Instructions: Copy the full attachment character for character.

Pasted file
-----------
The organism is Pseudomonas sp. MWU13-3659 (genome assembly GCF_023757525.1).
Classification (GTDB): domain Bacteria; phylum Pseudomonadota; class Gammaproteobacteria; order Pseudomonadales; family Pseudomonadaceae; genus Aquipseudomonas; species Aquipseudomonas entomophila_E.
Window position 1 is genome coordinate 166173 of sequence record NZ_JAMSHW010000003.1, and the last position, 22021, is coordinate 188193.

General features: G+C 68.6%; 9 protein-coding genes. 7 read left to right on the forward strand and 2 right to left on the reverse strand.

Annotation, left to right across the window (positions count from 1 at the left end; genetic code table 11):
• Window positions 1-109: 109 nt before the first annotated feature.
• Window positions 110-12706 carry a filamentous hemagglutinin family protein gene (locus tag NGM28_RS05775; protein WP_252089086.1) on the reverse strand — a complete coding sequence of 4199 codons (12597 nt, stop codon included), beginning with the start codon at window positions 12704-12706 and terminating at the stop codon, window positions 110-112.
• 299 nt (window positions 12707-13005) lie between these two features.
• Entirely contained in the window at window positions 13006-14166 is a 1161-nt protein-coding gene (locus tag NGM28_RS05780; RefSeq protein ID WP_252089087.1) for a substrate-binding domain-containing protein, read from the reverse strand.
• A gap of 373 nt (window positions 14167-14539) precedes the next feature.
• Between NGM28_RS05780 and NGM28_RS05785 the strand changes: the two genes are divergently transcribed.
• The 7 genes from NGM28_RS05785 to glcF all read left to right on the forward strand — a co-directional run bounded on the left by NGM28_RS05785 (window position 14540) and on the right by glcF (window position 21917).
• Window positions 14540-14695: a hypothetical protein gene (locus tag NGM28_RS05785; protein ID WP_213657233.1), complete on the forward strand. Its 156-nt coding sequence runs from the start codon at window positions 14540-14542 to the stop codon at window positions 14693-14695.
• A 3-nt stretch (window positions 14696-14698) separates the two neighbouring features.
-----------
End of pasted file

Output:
The organism is Pseudomonas sp. MWU13-3659 (genome assembly GCF_023757525.1).
Classification (GTDB): domain Bacteria; phylum Pseudomonadota; class Gammaproteobacteria; order Pseudomonadales; family Pseudomonadaceae; genus Aquipseudomonas; species Aquipseudomonas entomophila_E.
Window position 1 is genome coordinate 166173 of sequence record NZ_JAMSHW010000003.1, and the last position, 22021, is coordinate 188193.

General features: G+C 68.6%; 9 protein-coding genes. 7 read left to right on the forward strand and 2 right to left on the reverse strand.

Annotation, left to right across the window (positions count from 1 at the left end; genetic code table 11):
• Window positions 1-109: 109 nt before the first annotated feature.
• Window positions 110-12706 carry a filamentous hemagglutinin family protein gene (locus tag NGM28_RS05775; protein WP_252089086.1) on the reverse strand — a complete coding sequence of 4199 codons (12597 nt, stop codon included), beginning with the start codon at window positions 12704-12706 and terminating at the stop codon, window positions 110-112.
• 299 nt (window positions 12707-13005) lie between these two features.
• Entirely contained in the window at window positions 13006-14166 is a 1161-nt protein-coding gene (locus tag NGM28_RS05780; RefSeq protein ID WP_252089087.1) for a substrate-binding domain-containing protein, read from the reverse strand.
• A gap of 373 nt (window positions 14167-14539) precedes the next feature.
• Between NGM28_RS05780 and NGM28_RS05785 the strand changes: the two genes are divergently transcribed.
• The 7 genes from NGM28_RS05785 to glcF all read left to right on the forward strand — a co-directional run bounded on the left by NGM28_RS05785 (window position 14540) and on the right by glcF (window position 21917).
• Window positions 14540-14695: a hypothetical protein gene (locus tag NGM28_RS05785; protein ID WP_213657233.1), complete on the forward strand. Its 156-nt coding sequence runs from the start codon at window positions 14540-14542 to the stop codon at window positions 14693-14695.
• A 3-nt stretch (window positions 14696-14698) separates the two neighbouring features.